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While the first printing was, I believe in 1997, it is timely in its characterization of what is currently happening in American politics and society. His premise is that there are a lot of angry young people standing on the sidelines is an apt one. Unlike Egypt where Twitter and Facebook helped spur a revolutionary social experiment (of which time will tell), American youth sit ensconced and isolated with their laptops and just bitch (my take from my experience).
His essay goes on to show who the idealism of the New Deal liberals that reformed American society (he also delineates between reformers and radicals) succumbed to its own success and attachment to the past. It took the radicals of the 60s to overcome the inertia and begin a new social revolution. In contrast to today's reactionary/radical christian movement, the revolution of the 60s as Rorty explains was a revolution forward, not an ideological movement to the "good old days." Indeed, what Rorty proposes is to re-examine the "spirit" of Walt Whitmann and John Dewey to revitalize thought and experimentalism in American society. (A proposition that I heartily agree with!) Unfortunately it takes courage and being a "little hungry", not complacently anger in the confines of an internet game room.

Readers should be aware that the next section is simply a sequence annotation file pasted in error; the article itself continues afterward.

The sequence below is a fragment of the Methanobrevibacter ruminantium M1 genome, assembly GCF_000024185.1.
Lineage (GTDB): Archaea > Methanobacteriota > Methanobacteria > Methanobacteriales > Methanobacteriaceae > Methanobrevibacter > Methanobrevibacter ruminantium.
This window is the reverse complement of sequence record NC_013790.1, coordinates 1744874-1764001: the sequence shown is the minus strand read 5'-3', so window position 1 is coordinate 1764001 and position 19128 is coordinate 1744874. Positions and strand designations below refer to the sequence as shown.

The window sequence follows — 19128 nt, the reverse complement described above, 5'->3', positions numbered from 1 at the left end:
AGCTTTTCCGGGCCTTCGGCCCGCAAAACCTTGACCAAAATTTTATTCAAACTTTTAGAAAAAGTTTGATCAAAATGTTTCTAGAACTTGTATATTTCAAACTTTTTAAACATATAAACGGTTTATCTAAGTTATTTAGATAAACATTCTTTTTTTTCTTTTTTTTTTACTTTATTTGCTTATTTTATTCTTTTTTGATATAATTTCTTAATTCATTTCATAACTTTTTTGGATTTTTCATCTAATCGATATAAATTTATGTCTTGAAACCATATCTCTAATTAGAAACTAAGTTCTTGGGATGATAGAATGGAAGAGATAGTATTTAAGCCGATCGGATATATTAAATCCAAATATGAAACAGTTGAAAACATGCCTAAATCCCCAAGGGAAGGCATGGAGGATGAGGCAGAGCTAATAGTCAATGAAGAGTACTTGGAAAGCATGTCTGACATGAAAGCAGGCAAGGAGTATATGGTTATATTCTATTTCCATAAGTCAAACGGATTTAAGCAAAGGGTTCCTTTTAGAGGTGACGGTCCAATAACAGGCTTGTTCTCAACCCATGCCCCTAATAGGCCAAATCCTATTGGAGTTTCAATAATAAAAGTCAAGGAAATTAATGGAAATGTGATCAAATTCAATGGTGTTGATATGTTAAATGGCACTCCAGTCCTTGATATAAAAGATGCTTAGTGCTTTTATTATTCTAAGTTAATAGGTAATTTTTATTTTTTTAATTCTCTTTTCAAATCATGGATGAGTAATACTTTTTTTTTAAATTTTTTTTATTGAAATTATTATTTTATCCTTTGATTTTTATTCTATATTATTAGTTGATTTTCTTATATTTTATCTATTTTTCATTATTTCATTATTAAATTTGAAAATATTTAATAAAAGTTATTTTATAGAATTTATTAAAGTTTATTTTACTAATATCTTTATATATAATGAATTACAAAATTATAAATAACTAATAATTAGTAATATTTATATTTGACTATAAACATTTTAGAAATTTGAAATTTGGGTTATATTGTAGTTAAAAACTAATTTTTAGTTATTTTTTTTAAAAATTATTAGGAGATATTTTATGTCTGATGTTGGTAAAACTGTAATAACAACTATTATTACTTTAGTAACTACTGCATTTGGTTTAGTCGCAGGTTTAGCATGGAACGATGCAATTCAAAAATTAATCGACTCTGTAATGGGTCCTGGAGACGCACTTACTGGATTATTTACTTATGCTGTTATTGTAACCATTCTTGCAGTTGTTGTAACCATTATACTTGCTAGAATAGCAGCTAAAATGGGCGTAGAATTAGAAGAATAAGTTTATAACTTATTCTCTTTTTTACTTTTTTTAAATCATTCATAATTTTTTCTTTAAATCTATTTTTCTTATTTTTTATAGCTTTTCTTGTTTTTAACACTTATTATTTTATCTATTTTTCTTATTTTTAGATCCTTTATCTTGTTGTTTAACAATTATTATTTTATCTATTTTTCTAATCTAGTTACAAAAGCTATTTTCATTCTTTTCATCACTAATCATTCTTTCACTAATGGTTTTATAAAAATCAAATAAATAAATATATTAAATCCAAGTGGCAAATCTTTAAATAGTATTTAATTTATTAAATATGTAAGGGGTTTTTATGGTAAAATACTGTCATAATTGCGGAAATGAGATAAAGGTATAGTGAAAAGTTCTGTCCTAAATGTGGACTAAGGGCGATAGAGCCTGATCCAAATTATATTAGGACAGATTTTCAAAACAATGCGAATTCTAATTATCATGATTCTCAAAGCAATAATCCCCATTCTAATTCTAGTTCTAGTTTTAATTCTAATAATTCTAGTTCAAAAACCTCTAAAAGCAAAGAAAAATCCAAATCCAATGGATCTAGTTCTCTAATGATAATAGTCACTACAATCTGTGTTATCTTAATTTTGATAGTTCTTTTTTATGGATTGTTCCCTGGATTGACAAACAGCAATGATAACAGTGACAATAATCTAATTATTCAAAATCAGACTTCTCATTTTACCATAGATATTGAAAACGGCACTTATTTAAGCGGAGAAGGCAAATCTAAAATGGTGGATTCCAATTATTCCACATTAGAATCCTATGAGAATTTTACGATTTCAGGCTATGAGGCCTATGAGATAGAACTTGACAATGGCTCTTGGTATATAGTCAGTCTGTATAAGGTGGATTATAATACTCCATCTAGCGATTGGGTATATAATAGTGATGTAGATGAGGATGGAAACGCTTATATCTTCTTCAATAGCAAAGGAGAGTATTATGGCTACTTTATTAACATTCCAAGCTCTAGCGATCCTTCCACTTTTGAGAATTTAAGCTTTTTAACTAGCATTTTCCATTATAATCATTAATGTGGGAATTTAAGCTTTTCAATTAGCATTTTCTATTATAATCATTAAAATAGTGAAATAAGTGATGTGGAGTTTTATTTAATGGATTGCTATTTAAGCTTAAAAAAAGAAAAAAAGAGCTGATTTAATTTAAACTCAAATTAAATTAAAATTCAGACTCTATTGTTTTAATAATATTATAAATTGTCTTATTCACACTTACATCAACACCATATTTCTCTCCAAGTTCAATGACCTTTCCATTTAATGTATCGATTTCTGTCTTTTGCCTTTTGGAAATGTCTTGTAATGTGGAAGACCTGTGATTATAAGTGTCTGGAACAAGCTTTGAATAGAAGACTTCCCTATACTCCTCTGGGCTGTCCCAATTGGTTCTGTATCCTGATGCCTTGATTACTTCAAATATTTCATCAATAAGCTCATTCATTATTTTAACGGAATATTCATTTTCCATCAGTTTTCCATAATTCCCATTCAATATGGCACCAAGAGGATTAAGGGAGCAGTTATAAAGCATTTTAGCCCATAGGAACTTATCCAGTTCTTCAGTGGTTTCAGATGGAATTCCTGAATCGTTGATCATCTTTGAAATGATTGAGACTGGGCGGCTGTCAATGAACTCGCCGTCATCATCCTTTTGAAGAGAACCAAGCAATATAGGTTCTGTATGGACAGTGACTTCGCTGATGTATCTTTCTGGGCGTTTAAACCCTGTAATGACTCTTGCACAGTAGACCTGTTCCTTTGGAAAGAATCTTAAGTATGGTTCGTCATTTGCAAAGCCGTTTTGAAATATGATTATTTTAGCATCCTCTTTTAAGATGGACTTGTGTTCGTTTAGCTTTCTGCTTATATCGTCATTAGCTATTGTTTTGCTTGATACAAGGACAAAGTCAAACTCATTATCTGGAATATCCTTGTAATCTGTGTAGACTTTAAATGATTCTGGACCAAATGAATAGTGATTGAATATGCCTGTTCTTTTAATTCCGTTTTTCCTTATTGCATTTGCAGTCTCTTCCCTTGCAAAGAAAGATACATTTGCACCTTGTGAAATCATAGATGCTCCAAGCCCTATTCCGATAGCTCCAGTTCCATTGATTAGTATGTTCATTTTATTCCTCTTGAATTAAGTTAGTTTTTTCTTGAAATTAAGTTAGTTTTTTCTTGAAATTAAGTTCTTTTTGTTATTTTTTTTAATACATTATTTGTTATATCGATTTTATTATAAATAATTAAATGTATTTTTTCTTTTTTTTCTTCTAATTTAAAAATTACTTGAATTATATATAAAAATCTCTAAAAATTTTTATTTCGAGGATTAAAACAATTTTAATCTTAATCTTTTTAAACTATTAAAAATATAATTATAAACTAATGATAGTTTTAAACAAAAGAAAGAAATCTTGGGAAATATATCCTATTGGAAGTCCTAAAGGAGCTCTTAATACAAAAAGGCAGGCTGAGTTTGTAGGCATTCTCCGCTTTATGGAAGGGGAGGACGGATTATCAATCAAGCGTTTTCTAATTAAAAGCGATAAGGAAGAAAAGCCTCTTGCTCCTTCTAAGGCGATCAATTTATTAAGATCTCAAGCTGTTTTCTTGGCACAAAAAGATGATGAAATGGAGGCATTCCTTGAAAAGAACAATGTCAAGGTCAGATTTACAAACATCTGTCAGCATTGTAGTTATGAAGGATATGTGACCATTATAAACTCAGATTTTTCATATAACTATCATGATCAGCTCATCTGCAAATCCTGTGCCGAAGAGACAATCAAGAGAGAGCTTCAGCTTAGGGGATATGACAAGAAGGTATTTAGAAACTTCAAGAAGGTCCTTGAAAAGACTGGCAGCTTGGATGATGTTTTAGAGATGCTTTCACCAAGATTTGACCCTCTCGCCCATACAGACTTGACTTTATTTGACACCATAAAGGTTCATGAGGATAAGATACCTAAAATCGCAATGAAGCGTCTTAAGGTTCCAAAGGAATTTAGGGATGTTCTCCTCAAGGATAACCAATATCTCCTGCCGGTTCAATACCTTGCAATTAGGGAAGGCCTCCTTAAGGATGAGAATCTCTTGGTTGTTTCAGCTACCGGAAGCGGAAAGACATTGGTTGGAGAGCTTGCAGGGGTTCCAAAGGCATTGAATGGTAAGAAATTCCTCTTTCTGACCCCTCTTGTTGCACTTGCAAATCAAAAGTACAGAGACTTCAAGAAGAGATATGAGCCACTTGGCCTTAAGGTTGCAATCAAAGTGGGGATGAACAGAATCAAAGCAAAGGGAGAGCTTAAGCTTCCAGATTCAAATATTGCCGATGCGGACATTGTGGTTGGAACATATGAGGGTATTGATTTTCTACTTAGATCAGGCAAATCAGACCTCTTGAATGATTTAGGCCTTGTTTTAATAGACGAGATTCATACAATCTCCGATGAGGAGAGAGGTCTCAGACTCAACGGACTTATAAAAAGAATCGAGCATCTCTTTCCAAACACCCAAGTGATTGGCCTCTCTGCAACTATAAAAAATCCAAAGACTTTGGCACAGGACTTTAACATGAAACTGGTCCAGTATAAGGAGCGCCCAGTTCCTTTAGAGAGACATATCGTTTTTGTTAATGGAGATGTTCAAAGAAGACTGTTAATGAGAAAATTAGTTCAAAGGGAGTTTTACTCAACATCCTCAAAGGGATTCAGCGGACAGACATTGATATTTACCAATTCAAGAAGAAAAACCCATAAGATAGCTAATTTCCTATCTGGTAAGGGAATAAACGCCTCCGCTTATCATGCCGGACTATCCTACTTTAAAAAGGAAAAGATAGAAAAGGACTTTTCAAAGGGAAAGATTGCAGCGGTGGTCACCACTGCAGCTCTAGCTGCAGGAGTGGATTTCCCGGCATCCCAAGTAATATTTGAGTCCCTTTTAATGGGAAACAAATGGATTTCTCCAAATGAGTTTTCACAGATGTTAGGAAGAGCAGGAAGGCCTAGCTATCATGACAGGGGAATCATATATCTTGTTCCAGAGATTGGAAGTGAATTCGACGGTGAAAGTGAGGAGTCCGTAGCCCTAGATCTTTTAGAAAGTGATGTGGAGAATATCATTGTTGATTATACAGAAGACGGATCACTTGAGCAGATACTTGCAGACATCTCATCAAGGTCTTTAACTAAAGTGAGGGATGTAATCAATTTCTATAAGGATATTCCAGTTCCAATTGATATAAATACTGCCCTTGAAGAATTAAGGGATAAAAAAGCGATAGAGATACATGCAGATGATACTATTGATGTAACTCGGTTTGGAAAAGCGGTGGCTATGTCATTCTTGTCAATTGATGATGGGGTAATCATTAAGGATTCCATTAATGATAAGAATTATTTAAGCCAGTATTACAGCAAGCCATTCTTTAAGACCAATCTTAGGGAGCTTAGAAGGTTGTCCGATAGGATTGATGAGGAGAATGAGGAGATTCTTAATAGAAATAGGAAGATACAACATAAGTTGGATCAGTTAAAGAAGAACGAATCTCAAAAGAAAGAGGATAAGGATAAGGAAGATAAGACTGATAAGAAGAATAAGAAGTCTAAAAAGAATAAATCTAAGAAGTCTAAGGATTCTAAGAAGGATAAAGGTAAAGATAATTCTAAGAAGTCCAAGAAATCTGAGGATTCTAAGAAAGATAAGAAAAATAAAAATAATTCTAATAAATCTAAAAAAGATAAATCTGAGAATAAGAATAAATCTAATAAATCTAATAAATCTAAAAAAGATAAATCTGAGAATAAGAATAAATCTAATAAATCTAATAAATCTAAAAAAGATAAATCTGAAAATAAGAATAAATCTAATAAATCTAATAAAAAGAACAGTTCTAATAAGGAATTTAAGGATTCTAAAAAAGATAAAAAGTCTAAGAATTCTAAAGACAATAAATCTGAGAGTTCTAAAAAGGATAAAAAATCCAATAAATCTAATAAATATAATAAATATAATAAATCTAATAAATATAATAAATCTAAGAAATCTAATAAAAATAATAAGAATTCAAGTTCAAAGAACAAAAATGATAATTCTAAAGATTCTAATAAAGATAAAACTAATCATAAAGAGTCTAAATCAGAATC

Rorty's last essay is almost prophetic in describing the rich/poor gap within the world. He quotes some general statistics that are being experienced today as the super rich begin to build their own dynasties, and "neo-liberal" economic ideology preaches "privatize everything" and let's not have anything called an "american spirit" which is a spirit of constructive growth and experimentation. (A principle tenet of philosophical pragmatism as edified by John Dewey and others).